“This alleged incident took place before Luke Walton was the Head Coach of the Los Angeles Lakers. At no time before or during his employment here was this allegation reported to the Lakers. If it had been, we would have immediately commenced an investigation and notified the NBA. Since Luke Walton is now under contract to another team, we will have no further comment.”

NBA fines Brooklyn part-owner Joe Tsai for Tweet backing his GM challenging referees

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I just hope he can afford this.

Brooklyn Nets GM Sean Marks was suspended and fined by the league for breaking a taboo and going into the officials’ locker room after the Nets’ Game 4 loss at home to challenge the referees. Marks — along with pretty much every Nets’ fan — was livid about how Philadelphia’s Joel Embiid has been officiated in the series.

Brooklyn minority owner (for now) and alternate governor Joe Tsai Tweeted this about Marks.

The NBA has fined Tsai $35,000 for “making public statements detrimental to the NBA.”

Tsai is the second-largest shareholder of online shopping powerhouse Alibaba and is worth an estimated $10.2 billion. He owns 49 percent of the Nets.

Virginia’s Kyle Guy staying in NBA draft, not returning to Virginia

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Virginia is going to lose three starters from its national championship team. De'Andre Hunter is a likely top-7 pick that a lot of teams think can be a good “3&D” NBA player. Ty Jerome is a bubble first-round pick expected to stay in the draft. Mamadi Diakite also has his name in the mix.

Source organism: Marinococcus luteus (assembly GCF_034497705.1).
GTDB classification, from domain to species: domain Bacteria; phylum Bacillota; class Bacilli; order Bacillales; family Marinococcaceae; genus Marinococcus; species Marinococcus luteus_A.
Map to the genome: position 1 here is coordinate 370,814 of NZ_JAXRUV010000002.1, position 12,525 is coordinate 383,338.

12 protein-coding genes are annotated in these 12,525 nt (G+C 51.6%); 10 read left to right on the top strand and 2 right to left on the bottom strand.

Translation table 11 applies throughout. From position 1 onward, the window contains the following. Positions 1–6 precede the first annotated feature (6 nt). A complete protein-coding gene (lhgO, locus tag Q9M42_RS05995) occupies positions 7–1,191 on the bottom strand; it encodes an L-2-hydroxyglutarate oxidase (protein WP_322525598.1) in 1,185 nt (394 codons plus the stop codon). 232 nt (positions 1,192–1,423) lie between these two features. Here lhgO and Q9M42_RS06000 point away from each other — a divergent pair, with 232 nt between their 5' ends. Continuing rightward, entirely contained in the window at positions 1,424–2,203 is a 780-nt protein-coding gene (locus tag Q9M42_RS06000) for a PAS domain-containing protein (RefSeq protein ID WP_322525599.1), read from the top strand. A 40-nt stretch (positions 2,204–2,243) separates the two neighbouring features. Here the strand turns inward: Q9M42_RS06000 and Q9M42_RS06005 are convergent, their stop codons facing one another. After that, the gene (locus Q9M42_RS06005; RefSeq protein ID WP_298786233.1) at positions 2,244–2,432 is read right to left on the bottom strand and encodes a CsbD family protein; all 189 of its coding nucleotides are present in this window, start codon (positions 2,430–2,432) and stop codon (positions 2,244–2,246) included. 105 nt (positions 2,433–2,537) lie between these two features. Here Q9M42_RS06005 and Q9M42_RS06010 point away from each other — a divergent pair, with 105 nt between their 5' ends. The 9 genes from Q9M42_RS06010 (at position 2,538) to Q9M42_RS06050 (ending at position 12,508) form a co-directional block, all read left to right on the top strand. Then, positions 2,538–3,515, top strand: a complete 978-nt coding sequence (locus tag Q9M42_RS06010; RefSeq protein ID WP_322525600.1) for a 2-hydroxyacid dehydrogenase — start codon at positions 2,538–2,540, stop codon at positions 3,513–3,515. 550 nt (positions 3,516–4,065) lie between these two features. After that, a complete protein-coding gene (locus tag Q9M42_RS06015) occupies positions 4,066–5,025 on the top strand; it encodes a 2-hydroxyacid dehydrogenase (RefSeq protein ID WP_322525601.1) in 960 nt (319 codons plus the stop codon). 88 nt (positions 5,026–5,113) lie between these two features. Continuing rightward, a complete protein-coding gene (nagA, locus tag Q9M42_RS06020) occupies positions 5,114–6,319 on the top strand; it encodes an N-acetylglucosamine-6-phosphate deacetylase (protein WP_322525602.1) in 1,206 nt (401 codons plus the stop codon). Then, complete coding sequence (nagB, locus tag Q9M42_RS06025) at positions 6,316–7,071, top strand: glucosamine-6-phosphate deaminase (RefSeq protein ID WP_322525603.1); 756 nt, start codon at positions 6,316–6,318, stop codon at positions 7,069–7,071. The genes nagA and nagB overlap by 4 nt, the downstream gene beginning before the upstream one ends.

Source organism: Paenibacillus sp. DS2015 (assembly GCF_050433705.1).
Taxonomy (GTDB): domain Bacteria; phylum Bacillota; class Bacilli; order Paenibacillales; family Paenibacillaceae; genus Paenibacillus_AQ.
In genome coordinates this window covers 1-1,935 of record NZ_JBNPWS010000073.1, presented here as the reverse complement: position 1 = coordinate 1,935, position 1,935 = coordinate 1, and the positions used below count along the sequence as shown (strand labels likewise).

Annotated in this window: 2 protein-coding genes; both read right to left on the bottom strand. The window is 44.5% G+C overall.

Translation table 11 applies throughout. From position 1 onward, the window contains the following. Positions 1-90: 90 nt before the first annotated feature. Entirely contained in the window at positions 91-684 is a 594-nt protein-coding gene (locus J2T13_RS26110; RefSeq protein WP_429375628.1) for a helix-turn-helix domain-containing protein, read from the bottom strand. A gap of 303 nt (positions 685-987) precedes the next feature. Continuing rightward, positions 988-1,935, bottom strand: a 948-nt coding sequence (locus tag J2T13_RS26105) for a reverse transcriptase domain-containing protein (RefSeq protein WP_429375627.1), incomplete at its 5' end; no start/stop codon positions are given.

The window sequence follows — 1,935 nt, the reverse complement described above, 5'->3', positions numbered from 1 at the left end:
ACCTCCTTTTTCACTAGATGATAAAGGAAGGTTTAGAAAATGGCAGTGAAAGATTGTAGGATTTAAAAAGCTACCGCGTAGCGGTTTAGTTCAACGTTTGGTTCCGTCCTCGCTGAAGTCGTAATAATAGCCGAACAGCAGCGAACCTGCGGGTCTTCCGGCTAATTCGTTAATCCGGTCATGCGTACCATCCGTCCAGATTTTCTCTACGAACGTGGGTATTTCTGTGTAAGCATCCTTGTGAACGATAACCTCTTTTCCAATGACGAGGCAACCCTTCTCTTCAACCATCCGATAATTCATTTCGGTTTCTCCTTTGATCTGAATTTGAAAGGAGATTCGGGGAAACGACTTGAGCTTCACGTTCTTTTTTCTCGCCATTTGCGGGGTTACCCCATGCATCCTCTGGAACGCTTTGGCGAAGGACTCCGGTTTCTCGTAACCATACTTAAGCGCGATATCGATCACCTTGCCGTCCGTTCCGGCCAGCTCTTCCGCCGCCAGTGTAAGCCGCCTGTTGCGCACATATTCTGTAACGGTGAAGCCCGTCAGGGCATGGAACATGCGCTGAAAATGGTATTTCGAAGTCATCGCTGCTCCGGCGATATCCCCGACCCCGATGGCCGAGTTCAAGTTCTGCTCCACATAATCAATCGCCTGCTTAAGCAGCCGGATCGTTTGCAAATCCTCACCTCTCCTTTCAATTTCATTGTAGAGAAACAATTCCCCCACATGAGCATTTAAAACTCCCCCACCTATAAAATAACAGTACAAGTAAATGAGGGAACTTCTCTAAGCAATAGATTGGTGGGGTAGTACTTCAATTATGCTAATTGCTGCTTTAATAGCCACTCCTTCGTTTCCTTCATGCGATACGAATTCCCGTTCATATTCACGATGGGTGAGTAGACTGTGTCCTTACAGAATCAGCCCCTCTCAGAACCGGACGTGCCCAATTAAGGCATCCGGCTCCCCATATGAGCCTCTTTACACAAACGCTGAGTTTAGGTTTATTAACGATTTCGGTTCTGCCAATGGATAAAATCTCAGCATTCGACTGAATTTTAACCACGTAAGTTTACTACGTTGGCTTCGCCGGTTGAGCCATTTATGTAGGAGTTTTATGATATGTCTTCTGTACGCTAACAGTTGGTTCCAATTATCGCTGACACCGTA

Now it’s official, Kyle Guy says he is keeping his name in the mix.

Guy had 24 points in the title game against Texas Tech and was named the NCAA tournament’s Most Outstanding Player for leading the Cavaliers to a title.

What he brings is shooting — he hit 42.6 percent from three this past season. He moves well off the ball and can catch-and-shoot, skills that NBA teams want. However, while he was a playmaker in college his handles and passing need work to be NBA ready, according to scouts. There also are concerns about his athleticism at the next level, and with that how well he can defend.

Guy is likely a second-round pick if taken at all, but he’s all in and going to take his shot while at the hight of his college career.

Hawks’ Lloyd Pierce replaces Pacers’ Nate McMillan as Team USA assistant coach

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Spurs coach Gregg Popovich is taking over Team USA, and he has assistant coaches for the 2019 World Cup and 2020 Olympics:

  • Warriors coach Steve Kerr
  • Pacers coach Nate McMillan
  • Villanova coach Jay Wright
  • Hawks coach Lloyd Pierce

USA Basketball release:

Atlanta Hawks head coach Lloyd Pierce was named to the USA Basketball Men’s National Team coaching staff today. Pierce replaces Indiana Pacers head coach Nate [McMillan] who withdrew because of scheduling conflicts.

This is a pretty big honor for Pierce, who just completed his first season as an NBA head coach. He guided Atlanta to only a 29-53 record.

But the young Hawks, especially Trae Young, improved throughout the season. Atlanta pushed the pace, hoisted 3s and defended aggressively (though not well). An identity is forming.

Though it’s far too early to say much about Pierce’s head-coaching acumen, he acquitted himself well in his first year.

Working with Team USA could even help Pierce ingratiate himself with stars. This could eventually pay off for the Hawks in free agency.